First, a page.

As I stared into the porcelain bowl of a hotel bathroom on Sunday night, I wanted two things. First, to stop puking, and second, to go home—in that order. A stomach bug when you’re an airplane trip away from home is magnified misery. Think TSA, crowds, and carry-on luggage. Think airplane bathroom. Think seat-in-its-upright-position.
On Monday, Rick and I sat at the A4 gate at Gerald R. Ford International Airport in Grand Rapids for nearly three hours before we could board our flight for Minneapolis. What I mostly said to him while we waited through delay after delay was “I want to go home.”
My dad spent his weekend saying the same thing for different reasons. Landing in the hospital with a severe case of pneumonia, he was agitated and unhappy to be there—and told anyone who would listen that he wanted to go home.
“I want to go home” has had a number of different meanings for my dad over the past few years. On a March day two years ago as my mom drove them home from running errands, she decided their salt-streaked car needed a wash. She stopped at a place near their condo, paid the ten dollars, and then, as she put it, got the “two-for-one special”—as their car moved through the car wash, water started dripping on the inside of the car. The suds followed. Soppy and soapy and stuck, she started laughing. She laughed all the way through the wash, as she dried them off on the other side, and all the way home. But my dad—who would’ve found it just as funny at an earlier time in his life—could only process the misery and say (repeatedly), “I just want to go home.” What he meant is that he wanted to be in his warm, dry recliner—not the soppy (but clean!) passenger seat of their sparkling car.
As his health declined, mobility became an increased challenge, and several months ago, my dad stopped leaving home. But from the middle of his own living room, he would still say at times that he wanted to go home. What he meant, his caregivers learned, is that he wanted to go to bed.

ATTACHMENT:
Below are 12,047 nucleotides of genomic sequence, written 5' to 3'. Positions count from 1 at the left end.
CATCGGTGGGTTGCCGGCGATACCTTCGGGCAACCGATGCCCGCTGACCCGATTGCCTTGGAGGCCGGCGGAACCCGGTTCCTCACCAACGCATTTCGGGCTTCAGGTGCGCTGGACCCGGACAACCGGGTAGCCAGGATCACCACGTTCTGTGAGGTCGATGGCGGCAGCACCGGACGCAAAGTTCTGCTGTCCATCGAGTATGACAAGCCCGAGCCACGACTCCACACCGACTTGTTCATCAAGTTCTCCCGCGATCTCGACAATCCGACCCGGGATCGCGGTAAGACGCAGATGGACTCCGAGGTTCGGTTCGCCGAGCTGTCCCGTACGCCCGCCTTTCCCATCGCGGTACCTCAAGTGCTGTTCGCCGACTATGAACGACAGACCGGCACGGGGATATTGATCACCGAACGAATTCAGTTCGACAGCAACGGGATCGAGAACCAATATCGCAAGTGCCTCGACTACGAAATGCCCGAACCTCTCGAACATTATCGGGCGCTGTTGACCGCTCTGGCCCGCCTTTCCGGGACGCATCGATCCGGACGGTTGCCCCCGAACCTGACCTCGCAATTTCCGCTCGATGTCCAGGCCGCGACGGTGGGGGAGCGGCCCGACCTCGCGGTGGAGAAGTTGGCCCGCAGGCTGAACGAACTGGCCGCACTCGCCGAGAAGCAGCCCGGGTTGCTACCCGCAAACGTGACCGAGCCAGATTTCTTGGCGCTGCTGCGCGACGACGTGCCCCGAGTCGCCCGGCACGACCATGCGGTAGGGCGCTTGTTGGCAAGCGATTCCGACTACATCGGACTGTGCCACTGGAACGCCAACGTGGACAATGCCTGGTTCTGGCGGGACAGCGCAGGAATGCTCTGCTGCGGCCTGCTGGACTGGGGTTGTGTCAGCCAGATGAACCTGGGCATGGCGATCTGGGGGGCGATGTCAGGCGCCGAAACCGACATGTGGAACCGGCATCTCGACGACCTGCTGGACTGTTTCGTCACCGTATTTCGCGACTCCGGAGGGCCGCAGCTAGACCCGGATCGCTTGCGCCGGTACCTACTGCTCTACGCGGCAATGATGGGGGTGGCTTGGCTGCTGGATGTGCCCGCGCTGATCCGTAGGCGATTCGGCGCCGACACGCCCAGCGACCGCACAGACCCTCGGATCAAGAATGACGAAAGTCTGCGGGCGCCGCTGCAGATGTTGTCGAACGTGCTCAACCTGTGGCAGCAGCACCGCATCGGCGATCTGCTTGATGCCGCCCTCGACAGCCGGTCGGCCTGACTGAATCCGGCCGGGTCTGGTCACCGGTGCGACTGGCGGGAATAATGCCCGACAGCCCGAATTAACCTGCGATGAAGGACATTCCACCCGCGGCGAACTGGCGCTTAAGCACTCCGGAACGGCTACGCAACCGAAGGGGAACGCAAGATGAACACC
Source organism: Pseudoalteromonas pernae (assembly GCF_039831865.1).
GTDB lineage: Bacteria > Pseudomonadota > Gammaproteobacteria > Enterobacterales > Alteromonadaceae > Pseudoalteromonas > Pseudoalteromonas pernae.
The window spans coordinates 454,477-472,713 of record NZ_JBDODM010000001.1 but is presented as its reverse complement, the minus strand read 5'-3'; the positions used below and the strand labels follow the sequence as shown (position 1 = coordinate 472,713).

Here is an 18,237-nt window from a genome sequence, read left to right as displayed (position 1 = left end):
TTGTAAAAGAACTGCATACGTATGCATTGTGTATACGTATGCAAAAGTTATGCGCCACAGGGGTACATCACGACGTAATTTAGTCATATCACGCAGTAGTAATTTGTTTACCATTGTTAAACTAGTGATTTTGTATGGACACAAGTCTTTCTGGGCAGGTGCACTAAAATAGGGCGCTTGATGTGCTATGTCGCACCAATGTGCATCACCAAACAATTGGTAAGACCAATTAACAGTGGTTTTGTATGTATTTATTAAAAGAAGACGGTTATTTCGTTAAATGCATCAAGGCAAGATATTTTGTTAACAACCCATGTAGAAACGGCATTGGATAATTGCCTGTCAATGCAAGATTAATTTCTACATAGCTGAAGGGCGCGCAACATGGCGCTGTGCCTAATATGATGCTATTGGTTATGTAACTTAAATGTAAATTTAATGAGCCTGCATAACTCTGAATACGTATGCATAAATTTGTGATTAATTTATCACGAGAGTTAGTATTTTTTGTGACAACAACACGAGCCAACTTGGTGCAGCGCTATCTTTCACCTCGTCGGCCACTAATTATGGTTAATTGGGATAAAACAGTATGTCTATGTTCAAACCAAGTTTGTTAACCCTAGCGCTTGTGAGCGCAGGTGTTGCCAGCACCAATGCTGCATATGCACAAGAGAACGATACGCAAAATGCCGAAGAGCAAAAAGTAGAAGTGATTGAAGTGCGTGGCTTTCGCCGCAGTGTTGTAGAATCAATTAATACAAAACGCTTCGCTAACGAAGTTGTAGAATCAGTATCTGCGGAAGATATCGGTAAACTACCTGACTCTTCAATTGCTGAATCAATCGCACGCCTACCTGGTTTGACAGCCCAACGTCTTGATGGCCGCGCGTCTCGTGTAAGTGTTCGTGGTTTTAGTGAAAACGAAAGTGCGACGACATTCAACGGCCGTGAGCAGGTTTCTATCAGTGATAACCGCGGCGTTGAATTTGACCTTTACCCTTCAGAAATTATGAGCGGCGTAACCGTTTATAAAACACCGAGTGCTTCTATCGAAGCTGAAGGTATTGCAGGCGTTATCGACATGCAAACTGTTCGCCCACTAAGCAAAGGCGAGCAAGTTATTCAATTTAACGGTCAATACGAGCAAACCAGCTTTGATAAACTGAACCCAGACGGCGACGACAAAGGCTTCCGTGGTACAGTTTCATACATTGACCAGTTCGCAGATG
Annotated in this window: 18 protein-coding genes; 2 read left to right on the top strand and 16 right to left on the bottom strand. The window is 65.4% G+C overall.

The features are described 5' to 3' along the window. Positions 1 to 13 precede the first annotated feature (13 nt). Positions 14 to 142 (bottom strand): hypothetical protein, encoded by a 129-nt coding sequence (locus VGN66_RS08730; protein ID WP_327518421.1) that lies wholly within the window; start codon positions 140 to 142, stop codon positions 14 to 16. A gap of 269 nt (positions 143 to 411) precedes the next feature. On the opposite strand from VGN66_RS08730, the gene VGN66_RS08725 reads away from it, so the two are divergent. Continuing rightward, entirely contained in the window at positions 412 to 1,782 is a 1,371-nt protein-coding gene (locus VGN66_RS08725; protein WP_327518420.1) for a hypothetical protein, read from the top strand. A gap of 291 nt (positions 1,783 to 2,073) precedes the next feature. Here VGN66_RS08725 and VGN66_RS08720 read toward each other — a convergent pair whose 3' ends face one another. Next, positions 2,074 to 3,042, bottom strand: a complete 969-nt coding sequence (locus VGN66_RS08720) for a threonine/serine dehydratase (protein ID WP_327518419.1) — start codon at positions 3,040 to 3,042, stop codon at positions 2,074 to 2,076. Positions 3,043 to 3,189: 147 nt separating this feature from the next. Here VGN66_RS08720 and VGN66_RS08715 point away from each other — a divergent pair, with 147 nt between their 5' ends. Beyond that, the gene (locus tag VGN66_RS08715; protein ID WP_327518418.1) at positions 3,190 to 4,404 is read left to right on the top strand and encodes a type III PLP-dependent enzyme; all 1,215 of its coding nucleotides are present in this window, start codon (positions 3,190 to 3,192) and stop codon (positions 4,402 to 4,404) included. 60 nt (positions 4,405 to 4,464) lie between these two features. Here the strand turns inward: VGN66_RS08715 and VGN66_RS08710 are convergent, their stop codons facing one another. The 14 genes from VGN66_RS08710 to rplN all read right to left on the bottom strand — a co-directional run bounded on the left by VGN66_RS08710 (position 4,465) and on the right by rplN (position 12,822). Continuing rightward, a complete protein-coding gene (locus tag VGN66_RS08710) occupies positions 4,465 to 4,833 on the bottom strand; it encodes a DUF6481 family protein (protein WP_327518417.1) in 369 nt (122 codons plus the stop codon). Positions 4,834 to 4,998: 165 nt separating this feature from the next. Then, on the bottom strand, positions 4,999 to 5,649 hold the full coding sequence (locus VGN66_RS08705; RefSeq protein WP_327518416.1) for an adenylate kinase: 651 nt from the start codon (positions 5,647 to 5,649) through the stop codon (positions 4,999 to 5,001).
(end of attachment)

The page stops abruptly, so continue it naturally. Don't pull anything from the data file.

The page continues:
My parents moved to an assisted living facility at the beginning of this year, and not long after he arrived, my dad said he wanted to go home. Even after he had settled in, he continued to tell people that he wanted to go home. It’s hard to know for sure what he meant—given the recent transition, he could have meant he wanted to go back to the condo or that he wanted to go to bed. Maybe he meant both.
When he was in the hospital over the weekend repeating that he wanted to go home, a family member asked, “Dad, do you mean you want to go to heaven?” No—that’s not what he meant. He wanted to go home. Yesterday he was moved back to his own bed in his own room at the assisted living facility, and my sister reported that he was a different person. He’d been able to go home.
Home keeps changing for my dad. And, having been transitioned to hospice care this week, he’s not too far away from one more home—a heavenly one.
But even that home won’t last forever, thankfully. If you just flinched, hear me out. When my dad takes his final breath here, his spirit will be with Jesus. He will be so happy to be with his beloved Savior and to be free from his suffering—what a day, glorious day that will be! But his body will be left in his bed. It will be put in a casket that costs way more than the “pine box” he’s always said we should get, and it will eventually turn to dust in the darkness. He will be a disembodied spirit dwelling in heaven—and as wonderful as heaven may be, my dad wasn’t created for that. He, like the rest of us, was made to be an earthling—formed (metaphorically) from its dust and made to live on it. He, like all the disembodied saints he joins, will live in his last temporary home as he awaits resurrection, a new body, and God’s making of a new heaven and a new earth, where God will live with us forever. What a day, even more glorious day that will be!
My friend Mike Wittmer sums things up like this:
“The Christian hope is not merely that someday we and our loved ones will die and go to be with Jesus. Instead, the Christian hope is that our departure from this world is just the first leg of a journey that is round-trip. We will not remain forever with God in heaven, for God will bring heaven down to us….We don’t hope merely for the day when we go to live with God, but ultimately for that final day when God comes to live with us” (Rev 21:1–4).*
Oh, Dad. I want to go home too.
*Michael E. Wittmer, Heaven Is a Place on Earth: Why Everything You Do Matters to God (Grand Rapids: Zondervan, 2004), 16-17.